FORMER US president Donald Trump said it is “great to be home” as he arrived in Scotland.

Trump said on Truth Social – the social media platform he owns – that he will be opening a “spectacular” second course at the controversial Menie Estate in the north-east of the country.

He arrived at Aberdeen Airport at about 11.30am and was met by two pipers, a red carpet and a 10-vehicle motorcade.

Trump left the plane and walked to a waiting car, greeting waiting media, but not stopping to take questions.

Before getting into one of the cars, Trump said: “It’s great to be home, this was the home of my mother.”

His mother, Mary, was born on the Isle of Lewis in the Outer Hebrides before emigrating to the US.

Following his time in Scotland, he will head to his course in Doonbeg on Ireland’s west coast.

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Despite the visit, Trump, who is running for the White House again in 2024 and is seen by many as the presumptive Republican nominee, said his campaign is “on my mind”, stressing that a victory for him would make America “greater than ever before”.

“Will be leaving for Scotland and Ireland soon in order to see and inspect my great properties there,” he wrote.

“The golf courses and hotels are among the greatest in the world – Turnberry and Aberdeen, in Scotland, and Doonbeg, in Ireland.

“Will be meeting with many wonderful friends, and cutting a ribbon for a new and spectacular second course in Aberdeen.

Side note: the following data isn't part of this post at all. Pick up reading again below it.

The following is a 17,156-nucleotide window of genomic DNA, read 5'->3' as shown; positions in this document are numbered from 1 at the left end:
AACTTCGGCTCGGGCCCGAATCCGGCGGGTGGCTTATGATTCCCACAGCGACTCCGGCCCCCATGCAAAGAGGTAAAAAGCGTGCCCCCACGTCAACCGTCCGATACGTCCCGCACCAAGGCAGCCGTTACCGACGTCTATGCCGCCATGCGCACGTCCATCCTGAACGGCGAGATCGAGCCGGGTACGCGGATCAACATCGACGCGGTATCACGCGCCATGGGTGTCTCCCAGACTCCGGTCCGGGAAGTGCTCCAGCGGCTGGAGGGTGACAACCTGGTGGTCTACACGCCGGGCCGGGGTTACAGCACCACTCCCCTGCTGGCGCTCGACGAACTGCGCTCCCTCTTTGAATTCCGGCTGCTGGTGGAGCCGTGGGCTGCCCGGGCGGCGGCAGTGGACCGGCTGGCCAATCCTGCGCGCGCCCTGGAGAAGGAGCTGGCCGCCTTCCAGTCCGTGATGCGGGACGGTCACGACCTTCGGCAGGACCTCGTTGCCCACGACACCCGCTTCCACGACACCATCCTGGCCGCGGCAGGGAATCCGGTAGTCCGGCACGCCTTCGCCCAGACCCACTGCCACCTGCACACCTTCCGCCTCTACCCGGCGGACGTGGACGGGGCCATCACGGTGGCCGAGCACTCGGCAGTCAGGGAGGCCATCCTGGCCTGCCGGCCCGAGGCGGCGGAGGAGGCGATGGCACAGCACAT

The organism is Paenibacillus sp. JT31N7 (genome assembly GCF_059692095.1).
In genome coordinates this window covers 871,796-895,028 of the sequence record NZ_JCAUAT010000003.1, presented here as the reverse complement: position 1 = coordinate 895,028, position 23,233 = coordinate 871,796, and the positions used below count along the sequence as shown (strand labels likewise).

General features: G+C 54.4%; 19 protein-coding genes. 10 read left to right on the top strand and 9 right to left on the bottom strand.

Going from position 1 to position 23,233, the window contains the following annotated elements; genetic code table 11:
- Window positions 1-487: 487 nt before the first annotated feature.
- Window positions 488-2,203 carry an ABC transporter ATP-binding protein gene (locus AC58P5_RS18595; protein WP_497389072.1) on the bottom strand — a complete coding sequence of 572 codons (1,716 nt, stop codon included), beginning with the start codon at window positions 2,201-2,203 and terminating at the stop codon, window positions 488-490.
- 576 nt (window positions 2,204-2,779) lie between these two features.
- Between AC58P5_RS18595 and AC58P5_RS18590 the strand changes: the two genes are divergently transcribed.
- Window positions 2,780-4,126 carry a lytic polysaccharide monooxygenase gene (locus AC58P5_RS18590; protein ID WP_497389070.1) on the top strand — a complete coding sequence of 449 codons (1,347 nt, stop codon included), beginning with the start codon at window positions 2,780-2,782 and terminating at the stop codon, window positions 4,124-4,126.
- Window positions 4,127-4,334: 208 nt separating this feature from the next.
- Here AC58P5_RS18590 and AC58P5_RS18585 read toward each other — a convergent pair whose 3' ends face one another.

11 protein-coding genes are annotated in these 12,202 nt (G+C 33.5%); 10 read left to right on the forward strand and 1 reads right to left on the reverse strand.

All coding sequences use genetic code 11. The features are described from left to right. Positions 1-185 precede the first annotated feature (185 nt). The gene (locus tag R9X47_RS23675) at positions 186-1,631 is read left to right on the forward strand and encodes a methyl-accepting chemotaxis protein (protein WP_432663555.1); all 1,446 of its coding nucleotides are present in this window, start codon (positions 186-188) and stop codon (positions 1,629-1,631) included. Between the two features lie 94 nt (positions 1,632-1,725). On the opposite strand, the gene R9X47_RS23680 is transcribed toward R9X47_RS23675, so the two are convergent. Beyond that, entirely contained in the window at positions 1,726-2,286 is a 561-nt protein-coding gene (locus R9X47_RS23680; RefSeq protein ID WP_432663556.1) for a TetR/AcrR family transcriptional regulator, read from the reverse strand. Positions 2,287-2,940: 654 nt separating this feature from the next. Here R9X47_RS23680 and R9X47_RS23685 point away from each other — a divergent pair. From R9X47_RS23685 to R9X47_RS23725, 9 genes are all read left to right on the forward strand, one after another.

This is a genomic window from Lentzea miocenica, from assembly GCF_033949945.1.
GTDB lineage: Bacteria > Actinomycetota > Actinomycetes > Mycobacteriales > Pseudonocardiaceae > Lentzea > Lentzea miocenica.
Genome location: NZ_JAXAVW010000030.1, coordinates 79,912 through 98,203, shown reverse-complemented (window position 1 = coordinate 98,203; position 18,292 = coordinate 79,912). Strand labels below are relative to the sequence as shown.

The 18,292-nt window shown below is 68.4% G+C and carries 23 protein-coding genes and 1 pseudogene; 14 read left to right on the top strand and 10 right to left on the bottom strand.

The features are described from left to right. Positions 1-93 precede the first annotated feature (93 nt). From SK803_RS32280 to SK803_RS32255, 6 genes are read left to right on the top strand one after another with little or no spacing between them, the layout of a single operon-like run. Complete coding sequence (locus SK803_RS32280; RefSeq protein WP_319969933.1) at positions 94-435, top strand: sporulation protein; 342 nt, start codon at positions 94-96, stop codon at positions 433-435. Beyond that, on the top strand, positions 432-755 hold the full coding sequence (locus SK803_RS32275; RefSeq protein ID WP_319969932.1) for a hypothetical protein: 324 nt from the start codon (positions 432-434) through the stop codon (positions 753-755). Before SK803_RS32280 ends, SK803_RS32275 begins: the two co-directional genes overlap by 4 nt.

“Very exciting despite the fact that it is ‘make America great again’ that is on my mind, in fact, America will be greater than ever before.”

The tycoon’s trip to Scotland comes as he faces legal trouble in his native New York for alleged hush money payments made to a porn star just before the 2016 presidential election. He has pleaded not guilty.

Trump previously visited Scotland in July 2018 while in office.

He spent two days at his Turnberry resort with wife Melania as part of a four-day trip to the UK, during which he met then-prime minister Theresa May and the Queen.

He faced widespread protests and was heckled as he played golf at Turnberry with his son Eric.

Asked last week if he will meet Trump, who has made controversial statements about Muslims in the past, First Minister Humza Yousaf said: “I would find it difficult, I have to say, to meet with him without raising the significance of concerns I have of the remarks that he’s made in the past.”